They have colour-coded tags at the bottom which tell you how hard each one will be. I started off with the simplest and rocked up the wall so fast I felt like a superhero. The coloured rubber bits are called holds. You have to dangle from the top hold for 3 seconds to officially complete that route, then you can come down using any hold you want. Moving left to the next wall, I was again to the top before anyone could stop me.
I’m amazing! World-class! A natural, I said to myself.
Then I got to the one in the pictures above.
The combination of some long stretches and being tipped backwards quickly and very permanently brought me back down to earth. Over the next hour, I slowly exhausted myself taking runs at this course. I wanted to do it so bad and made it a little bit higher a few times but at the end of the day, my weakling little computer arms and rapidly deteriorating grip strength were not going to see me through this challenge.
Even though I spent the next 3 days with sore arms, I’ve been through that initial period of starting a gym many times and know that would quickly fade. I would go back another time for a climbing session somewhere for sure. New hobby!
After that, the night was still just getting started. I jokingly said I could do with a beer now and Giang was like “yep” straight away. Normally I am used to being told no when want to get some random drinks so I felt a bit spoiled that she is up for this sort of thing as well as being a great daytime motivation partner!
We said bye to our climbing friends and took a taxi back to District 1. This time we went under the river through the tunnel and got dropped off at drinking spot she is particularly fond of, Pasteur Street Brewing Co.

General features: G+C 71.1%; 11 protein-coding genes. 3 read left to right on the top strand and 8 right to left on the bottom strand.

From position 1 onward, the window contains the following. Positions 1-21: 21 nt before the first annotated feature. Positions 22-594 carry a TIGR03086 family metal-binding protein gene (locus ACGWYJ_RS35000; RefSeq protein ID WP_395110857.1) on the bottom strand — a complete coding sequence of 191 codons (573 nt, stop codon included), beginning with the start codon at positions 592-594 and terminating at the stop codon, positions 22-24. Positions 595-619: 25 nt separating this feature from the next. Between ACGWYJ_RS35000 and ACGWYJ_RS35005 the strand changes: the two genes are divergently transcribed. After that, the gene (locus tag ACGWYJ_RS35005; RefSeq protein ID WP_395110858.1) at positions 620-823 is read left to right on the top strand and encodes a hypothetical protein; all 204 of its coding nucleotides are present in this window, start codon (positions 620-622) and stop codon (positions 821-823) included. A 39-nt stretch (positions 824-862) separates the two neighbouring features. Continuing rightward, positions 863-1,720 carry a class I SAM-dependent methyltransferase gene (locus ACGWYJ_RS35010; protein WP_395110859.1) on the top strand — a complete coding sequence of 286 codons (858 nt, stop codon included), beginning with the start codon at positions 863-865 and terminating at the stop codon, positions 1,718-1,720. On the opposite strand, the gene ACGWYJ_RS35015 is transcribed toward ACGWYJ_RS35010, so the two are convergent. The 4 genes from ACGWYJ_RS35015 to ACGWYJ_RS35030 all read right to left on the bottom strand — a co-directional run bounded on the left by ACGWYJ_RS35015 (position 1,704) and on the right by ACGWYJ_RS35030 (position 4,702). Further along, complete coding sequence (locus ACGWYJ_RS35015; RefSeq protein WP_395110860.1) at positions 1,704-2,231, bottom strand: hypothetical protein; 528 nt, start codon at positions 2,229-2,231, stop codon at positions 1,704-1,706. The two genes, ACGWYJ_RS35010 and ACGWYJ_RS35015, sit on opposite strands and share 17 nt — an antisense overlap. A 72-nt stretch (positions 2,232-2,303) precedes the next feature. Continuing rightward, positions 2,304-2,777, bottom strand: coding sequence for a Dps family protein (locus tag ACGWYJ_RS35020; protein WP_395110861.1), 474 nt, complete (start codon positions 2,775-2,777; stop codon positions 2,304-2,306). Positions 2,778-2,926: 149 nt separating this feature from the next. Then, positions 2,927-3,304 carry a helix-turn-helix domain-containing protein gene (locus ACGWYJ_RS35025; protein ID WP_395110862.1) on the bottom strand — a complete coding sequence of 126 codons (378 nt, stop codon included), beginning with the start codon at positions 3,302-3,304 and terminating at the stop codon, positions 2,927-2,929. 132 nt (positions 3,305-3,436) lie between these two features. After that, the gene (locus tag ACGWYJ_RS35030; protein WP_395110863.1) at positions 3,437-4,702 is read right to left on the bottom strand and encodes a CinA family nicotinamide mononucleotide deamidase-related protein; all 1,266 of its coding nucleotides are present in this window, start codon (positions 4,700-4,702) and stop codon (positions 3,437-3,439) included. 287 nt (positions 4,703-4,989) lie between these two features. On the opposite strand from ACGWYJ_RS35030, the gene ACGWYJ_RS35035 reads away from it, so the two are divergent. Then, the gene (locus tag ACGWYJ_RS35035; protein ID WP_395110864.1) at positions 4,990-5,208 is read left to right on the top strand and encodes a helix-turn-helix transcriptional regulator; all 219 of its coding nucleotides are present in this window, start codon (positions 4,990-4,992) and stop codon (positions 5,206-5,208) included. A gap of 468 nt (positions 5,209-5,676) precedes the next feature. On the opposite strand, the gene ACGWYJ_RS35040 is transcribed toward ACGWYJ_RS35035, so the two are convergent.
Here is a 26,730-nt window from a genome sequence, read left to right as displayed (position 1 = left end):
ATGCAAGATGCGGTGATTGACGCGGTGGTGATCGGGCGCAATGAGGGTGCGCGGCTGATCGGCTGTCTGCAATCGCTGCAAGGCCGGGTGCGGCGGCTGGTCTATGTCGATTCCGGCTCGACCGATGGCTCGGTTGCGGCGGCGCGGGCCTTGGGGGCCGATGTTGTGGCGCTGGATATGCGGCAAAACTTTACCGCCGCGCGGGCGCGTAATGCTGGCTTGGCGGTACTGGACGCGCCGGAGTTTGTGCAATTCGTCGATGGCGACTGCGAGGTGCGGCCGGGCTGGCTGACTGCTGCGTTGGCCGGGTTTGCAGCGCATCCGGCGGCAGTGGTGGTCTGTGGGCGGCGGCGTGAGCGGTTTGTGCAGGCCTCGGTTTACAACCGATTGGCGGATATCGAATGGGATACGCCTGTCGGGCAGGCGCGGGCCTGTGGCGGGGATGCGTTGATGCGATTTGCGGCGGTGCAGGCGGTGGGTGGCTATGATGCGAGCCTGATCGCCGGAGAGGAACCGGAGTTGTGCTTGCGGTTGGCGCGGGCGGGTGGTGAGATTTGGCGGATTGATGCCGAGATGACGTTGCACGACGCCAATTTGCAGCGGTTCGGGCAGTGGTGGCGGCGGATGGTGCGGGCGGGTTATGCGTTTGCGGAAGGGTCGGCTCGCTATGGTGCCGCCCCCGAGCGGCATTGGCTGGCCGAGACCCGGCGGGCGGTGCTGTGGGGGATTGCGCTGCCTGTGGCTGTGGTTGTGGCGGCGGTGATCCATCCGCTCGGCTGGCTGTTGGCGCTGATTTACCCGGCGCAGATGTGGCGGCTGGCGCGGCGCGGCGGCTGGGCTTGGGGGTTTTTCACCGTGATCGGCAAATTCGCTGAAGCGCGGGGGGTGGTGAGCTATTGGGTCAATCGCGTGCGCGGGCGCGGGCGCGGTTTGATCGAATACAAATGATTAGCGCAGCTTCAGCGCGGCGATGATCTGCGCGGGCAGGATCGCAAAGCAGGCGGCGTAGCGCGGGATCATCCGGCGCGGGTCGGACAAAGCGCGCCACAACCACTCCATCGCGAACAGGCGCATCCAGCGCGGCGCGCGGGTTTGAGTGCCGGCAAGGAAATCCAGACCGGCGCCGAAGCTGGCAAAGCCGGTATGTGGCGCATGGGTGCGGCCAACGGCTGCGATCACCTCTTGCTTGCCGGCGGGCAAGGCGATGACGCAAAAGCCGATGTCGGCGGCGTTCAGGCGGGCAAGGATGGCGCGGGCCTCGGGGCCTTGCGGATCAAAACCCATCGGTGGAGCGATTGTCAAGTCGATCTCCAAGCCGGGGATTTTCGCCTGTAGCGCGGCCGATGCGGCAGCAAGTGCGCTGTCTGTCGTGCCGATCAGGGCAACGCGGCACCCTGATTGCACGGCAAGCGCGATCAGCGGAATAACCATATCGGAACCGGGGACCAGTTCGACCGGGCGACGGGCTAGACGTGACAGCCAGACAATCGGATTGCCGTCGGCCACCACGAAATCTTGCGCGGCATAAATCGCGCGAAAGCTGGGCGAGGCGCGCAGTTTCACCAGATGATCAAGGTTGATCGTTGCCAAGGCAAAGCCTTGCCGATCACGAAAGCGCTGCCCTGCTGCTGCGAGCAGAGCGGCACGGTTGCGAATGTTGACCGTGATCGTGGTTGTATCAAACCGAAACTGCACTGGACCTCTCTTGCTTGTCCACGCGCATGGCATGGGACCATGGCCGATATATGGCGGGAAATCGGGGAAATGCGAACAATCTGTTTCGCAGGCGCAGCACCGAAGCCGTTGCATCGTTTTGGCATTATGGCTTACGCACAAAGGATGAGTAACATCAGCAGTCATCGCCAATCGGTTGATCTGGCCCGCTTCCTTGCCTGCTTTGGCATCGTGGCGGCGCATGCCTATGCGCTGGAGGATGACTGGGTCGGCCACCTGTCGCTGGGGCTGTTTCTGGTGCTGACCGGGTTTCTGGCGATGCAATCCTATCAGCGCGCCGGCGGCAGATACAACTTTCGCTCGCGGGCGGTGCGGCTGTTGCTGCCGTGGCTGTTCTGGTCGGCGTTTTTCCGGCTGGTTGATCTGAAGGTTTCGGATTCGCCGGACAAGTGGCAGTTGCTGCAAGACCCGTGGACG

They do a taste testing option on the menu. You get 6 drinks of your choice, and as soon as we saw it, it was ordered without hesitation. They were all quite nice except for the dragons salty nutsack or something like that – the pink one in the middle above. Not recommended.
The rest? Recommended. The spring rolls – recommended. The company? She is also recommended, but limited edition. Spending 10 minutes trying to eat the bar nuts with chopsticks? Well YMMV but I enjoyed it.
We were definitely tipsy by the time we barrelled out of this bar but also starting to feel the rumble of tummies, so the journey wasn’t over. This time we weren’t going to miss out on the food court near her hostel. It shut at a, quite frankly, unreasonable 10pm each night so we had already missed it before.
This time we were there in time to order something, and that something was the abso-fricken-lutely huge Vietnamese Pancake pictured above. It was filled with bean sprouts, vegetables, shrimp and other interesting things. Next to it, there was a huge plate of green leaves which were for two things – the large tasteless ones to use as wraps, and the others to use as seasoning. Then sweet chilli sauce on the side.
I’m typing this and realising how grateful I am to my guide, I wouldn’t have figured out so many things on this trip without having her by my side (if you read this thank youuuuu!)
Despite her going into a serious food coma after our food, the night still wasn’t over. I walked her back to her hostel to drop her off. On the way, she went really spaced out for the first part of the journey, but then she rallied at the last minute and took me up to the roof bar on the top of the hostel.
In fact, she got back into it so much that she tried to order more drinks after last orders and started brainstorming somewhere else we could go before I sent her to bed!
So here I am 314 days deep into this journey. Life is still very new and exciting most days. I am really happy that I have found this opportunity to direct my energies into.
I guess people can end up having different digital nomad experiences. There are many different types of business. Peoples skill sets are developed at different levels. Their businesses are more or less stable. They are more or less disciplined.
I have been lucky that my 314 days have been pretty smooth sailing business wise and I have been free to concentrate on the experience itself.
If you can figure out a way to, and it interests you, I would recommend trying out this lifestyle to anyone that can come up with a way to make money remotely.